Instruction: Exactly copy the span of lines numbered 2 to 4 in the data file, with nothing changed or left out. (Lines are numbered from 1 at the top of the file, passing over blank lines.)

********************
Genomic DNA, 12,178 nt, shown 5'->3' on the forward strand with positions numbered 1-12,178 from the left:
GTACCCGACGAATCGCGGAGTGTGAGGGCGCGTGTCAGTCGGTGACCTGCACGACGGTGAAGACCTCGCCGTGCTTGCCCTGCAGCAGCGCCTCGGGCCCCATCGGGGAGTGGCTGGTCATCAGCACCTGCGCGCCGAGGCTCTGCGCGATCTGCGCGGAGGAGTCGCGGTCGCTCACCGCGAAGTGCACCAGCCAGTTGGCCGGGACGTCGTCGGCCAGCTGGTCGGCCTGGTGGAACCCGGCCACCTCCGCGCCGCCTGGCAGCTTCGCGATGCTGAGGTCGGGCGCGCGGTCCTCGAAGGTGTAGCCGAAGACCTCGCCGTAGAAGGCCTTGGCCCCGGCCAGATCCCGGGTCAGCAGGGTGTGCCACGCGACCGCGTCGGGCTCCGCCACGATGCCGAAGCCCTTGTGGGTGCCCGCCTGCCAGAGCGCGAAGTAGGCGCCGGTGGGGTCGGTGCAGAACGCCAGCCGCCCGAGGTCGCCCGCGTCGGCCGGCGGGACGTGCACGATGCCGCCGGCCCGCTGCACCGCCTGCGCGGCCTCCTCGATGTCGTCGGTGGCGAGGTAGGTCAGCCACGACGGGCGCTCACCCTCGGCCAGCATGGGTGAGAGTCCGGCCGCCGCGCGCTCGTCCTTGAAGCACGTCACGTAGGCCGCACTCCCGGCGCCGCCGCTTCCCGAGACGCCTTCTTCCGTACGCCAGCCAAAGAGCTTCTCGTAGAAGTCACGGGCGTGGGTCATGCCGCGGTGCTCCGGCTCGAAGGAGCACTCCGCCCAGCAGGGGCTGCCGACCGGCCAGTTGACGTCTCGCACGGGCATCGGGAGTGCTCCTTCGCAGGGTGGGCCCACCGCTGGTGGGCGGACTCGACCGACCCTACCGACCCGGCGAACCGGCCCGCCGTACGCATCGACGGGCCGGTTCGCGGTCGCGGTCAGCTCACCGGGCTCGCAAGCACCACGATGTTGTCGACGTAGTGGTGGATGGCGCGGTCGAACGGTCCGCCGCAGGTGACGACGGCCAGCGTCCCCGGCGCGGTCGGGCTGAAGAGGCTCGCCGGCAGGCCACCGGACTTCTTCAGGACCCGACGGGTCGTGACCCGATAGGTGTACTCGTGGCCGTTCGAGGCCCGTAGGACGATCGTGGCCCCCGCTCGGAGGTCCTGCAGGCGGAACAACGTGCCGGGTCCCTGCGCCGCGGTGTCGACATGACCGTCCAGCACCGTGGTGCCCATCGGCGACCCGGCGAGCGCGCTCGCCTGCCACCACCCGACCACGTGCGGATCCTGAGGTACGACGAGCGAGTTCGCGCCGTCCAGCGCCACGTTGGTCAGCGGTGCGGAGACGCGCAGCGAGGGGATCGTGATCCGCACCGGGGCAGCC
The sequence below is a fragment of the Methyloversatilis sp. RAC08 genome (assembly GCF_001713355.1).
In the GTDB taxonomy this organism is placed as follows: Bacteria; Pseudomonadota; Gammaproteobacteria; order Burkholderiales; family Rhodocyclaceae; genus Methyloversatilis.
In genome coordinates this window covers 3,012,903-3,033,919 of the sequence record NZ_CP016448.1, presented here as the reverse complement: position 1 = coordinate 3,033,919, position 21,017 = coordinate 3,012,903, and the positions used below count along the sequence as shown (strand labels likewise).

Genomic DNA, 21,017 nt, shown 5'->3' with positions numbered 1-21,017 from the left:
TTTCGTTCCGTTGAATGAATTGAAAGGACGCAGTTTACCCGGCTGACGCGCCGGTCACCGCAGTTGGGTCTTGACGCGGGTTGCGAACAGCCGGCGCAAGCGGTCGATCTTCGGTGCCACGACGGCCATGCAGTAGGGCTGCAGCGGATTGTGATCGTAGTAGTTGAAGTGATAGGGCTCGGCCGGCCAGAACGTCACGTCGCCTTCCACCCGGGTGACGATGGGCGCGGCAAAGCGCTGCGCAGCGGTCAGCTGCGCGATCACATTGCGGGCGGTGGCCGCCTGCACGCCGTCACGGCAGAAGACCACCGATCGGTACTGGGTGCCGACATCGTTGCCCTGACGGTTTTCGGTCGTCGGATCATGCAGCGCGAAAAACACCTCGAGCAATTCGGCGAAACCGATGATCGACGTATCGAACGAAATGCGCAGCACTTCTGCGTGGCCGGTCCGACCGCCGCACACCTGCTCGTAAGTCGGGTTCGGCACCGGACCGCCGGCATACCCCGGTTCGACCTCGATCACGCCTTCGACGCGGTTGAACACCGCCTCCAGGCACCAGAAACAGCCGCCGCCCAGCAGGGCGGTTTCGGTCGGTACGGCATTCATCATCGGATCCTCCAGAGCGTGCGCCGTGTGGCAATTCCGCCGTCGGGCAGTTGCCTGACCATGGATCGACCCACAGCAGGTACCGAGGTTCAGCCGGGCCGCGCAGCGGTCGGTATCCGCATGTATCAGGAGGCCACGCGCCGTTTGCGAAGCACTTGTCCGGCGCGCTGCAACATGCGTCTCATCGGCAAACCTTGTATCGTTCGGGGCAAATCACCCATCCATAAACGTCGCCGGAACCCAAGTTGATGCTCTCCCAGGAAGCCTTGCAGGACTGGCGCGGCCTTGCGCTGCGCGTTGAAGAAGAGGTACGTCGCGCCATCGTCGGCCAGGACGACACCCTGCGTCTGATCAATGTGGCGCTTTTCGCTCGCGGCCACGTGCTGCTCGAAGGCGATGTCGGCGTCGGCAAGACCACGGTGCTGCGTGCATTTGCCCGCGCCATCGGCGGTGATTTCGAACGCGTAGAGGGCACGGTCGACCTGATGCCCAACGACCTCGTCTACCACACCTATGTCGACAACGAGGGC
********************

GTACCCGACGAATCGCGGAGTGTGAGGGCGCGTGTCAGTCGGTGACCTGCACGACGGTGAAGACCTCGCCGTGCTTGCCCTGCAGCAGCGCCTCGGGCCCCATCGGGGAGTGGCTGGTCATCAGCACCTGCGCGCCGAGGCTCTGCGCGATCTGCGCGGAGGAGTCGCGGTCGCTCACCGCGAAGTGCACCAGCCAGTTGGCCGGGACGTCGTCGGCCAGCTGGTCGGCCTGGTGGAACCCGGCCACCTCCGCGCCGCCTGGCAGCTTCGCGATGCTGAGGTCGGGCGCGCGGTCCTCGAAGGTGTAGCCGAAGACCTCGCCGTAGAAGGCCTTGGCCCCGGCCAGATCCCGGGTCAGCAGGGTGTGCCACGCGACCGCGTCGGGCTCCGCCACGATGCCGAAGCCCTTGTGGGTGCCCGCCTGCCAGAGCGCGAAGTAGGCGCCGGTGGGGTCGGTGCAGAACGCCAGCCGCCCGAGGTCGCCCGCGTCGGCCGGCGGGACGTGCACGATGCCGCCGGCCCGCTGCACCGCCTGCGCGGCCTCCTCGATGTCGTCGGTGGCGAGGTAGGTCAGCCACGACGGGCGCTCACCCTCGGCCAGCATGGGTGAGAGTCCGGCCGCCGCGCGCTCGTCCTTGAAGCACGTCACGTAGGCCGCACTCCCGGCGCCGCCGCTTCCCGAGACGCCTTCTTCCGTACGCCAGCCAAAGAGCTTCTCGTAGAAGTCACGGGCGTGGGTCATGCCGCGGTGCTCCGGCTCGAAGGAGCACTCCGCCCAGCAGGGGCTGCCGACCGGCCAGTTGACGTCTCGCACGGGCATCGGGAGTGCTCCTTCGCAGGGTGGGCCCACCGCTGGTGGGCGGACTCGACCGACCCTACCGACCCGGCGAACCGGCCCGCCGTACGCATCGACGGGCCGGTTCGCGGTCGCGGTCAGCTCACCGGGCTCGCAAGCACCACGATGTTGTCGACGTAGTGGTGGATGGCGCGGTCGAACGGTCCGCCGCAGGTGACGACGGCCAGCGTCCCCGGCGCGGTCGGGCTGAAGAGGCTCGCCGGCAGGCCACCGGACTTCTTCAGGACCCGACGGGTCGTGACCCGATAGGTGTACTCGTGGCCGTTCGAGGCCCGTAGGACGATCGTGGCCCCCGCTCGGAGGTCCTGCAGGCGGAACAACGTGCCGGGTCCCTGCGCCGCGGTGTCGACATGACCGTCCAGCACCGTGGTGCCCATCGGCGACCCGGCGAGCGCGCTCGCCTGCCACCACCCGACCACGTGCGGATCCTGAGGTACGACGAGCGAGTTCGCGCCGTCCAGCGCCACGTTGGTCAGCGGTGCGGAGACGCGCAGCGAGGGGATCGTGATCCGCACCGGGGCAGCC
The sequence below is a fragment of the Methyloversatilis sp. RAC08 genome (assembly GCF_001713355.1).
In the GTDB taxonomy this organism is placed as follows: Bacteria; Pseudomonadota; Gammaproteobacteria; order Burkholderiales; family Rhodocyclaceae; genus Methyloversatilis.